Plantar Fasciitis can vary in intensity for different people, though even the minutest pain can lead to a chronic injury. This can make walking difficult and painful enough to make running seem like a dream. Although there are several perceive measures you can take to prevent plantar fasciitis, there is still a high-risk factor for this disease to runners, obese people, and those between the ages of forty and sixty. This injury begins when the foot tissue called plantar fascia gets inflamed. The plantar fascia is a thick band of tissue that runs down the foot along the arch and starting at the heel. Its primary purpose is to act as a shock absorber for the foot by acting as a bowstring. Once you get plantar fasciitis, the treatment should begin almost immediately to avoid chronic injury to the tendon.
Diagnosis by a Podiatrist
The best way to be sure about your pain being a case of plantar fasciitis and not any different injury is to get your foot examined by a podiatrist. The diagnosis would mainly involve checking for areas of tenderness and the exact spot of pain. Your doctor may also use an X-ray or MRI scan to be sure that the issue is plantar fasciitis. You can find good podiatrists on the PiedRéseau Network and get great tips on dealing with plantar fasciitis and other foot problems. Here is a link to their website – https://piedreseau.com/problemes/fasciite-plantaire/. After you find a podiatrist, you can begin the treatment. The following are useful treatment options for the condition:-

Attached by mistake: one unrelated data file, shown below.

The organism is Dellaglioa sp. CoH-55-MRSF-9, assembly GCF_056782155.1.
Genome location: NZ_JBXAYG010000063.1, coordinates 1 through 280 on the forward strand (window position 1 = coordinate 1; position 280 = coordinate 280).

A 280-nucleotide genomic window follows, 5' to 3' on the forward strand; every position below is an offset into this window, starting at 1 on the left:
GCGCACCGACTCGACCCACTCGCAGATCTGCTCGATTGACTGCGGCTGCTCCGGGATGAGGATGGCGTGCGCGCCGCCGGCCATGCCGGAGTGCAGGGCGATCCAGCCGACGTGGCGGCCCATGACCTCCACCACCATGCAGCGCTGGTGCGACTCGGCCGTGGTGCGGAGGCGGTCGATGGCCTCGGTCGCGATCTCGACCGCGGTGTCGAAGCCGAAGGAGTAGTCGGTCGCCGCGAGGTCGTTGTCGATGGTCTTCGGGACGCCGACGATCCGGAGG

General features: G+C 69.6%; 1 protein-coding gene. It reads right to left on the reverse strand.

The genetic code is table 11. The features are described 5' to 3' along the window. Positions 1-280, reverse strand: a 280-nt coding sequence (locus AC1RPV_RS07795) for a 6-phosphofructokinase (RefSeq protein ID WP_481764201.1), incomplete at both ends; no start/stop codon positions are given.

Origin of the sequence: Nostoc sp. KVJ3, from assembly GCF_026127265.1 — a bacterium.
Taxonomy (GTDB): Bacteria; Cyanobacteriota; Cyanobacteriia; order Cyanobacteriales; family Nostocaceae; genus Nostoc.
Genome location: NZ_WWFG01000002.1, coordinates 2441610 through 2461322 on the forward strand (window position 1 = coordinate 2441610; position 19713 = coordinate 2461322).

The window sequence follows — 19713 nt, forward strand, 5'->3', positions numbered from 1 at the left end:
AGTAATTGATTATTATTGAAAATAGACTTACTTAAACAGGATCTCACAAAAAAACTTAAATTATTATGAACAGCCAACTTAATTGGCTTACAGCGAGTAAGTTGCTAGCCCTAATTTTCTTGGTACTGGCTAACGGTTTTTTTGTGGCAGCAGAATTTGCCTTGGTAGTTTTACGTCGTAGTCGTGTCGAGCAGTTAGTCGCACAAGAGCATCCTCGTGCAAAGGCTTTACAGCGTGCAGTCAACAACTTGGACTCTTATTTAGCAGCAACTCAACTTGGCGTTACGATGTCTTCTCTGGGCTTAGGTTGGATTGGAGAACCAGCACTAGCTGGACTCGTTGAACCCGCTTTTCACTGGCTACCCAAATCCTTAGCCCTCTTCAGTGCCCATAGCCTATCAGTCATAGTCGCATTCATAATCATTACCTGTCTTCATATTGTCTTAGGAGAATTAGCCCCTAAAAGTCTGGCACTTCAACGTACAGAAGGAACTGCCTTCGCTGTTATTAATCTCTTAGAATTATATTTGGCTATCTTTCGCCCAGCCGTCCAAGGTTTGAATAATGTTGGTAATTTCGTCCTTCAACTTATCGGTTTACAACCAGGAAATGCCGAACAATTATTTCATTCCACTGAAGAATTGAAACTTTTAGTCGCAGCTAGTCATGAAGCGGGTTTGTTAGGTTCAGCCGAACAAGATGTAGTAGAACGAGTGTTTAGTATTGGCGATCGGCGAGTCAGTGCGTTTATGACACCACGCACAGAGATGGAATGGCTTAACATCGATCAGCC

Medication and Therapy
The first and most common method used to treat plantar fasciitis is to use physical therapy to make the tissue heal. This disease is caused when the plantar fascia gets under a lot of tension and begins to tear. A physical therapist would begin to instruct you on a series of exercises to make the tissue more flexible and heal faster. These exercises may include stretching the tendons, strengthening lower leg muscles and using athletic taping.
Apart from this, the podiatrist may also give you painkillers such as ibuprofen to deal with the stabbing pain until the healing process is completed.
This should always be seen as a last resort, and your podiatrist would suggest it in severe cases when other methods fail to work. After the operation is completed, the arch in the foot gets weakened permanently, and hence this is not recommended for most people.